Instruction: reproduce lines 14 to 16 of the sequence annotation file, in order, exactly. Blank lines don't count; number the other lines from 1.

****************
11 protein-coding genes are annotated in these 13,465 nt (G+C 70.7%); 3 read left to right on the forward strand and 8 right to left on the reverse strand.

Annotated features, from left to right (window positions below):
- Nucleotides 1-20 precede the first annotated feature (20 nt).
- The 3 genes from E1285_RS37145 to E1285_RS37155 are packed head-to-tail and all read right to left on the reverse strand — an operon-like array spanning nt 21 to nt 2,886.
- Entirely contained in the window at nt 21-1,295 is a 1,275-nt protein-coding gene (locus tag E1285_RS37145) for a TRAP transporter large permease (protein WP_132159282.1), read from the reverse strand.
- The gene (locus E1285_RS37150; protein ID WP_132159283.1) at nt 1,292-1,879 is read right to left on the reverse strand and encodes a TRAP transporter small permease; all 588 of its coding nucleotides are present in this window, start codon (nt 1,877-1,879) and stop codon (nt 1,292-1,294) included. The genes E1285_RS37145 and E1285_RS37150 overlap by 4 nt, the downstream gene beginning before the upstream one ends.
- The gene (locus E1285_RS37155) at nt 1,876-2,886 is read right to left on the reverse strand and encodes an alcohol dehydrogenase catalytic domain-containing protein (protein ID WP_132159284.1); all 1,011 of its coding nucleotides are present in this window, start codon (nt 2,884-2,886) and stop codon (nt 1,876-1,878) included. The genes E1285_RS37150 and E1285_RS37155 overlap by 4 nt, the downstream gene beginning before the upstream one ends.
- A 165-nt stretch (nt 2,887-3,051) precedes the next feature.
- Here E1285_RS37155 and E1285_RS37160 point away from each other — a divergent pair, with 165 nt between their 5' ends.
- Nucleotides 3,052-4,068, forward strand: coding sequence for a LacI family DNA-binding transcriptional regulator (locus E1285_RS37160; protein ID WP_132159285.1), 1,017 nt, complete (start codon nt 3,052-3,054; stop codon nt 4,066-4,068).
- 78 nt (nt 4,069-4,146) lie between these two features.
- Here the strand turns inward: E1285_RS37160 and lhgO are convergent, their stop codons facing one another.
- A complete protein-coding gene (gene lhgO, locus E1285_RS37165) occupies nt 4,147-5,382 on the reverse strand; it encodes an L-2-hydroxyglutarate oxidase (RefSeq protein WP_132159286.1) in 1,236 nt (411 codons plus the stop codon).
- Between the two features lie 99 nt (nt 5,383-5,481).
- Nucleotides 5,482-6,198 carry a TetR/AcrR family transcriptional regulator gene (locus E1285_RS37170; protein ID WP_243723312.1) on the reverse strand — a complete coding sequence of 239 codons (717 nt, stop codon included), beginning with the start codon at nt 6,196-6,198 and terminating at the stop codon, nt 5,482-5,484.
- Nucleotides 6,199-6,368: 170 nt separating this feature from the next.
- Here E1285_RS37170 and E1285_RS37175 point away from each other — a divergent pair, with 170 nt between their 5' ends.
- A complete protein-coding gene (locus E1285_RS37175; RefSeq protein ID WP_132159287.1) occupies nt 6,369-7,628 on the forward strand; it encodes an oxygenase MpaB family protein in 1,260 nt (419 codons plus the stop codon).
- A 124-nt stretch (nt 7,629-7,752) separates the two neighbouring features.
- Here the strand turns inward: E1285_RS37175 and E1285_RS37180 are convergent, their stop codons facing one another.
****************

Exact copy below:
- Between the two features lie 99 nt (nt 5,383-5,481).
- Nucleotides 5,482-6,198 carry a TetR/AcrR family transcriptional regulator gene (locus E1285_RS37170; protein ID WP_243723312.1) on the reverse strand — a complete coding sequence of 239 codons (717 nt, stop codon included), beginning with the start codon at nt 6,196-6,198 and terminating at the stop codon, nt 5,482-5,484.
- Nucleotides 6,199-6,368: 170 nt separating this feature from the next.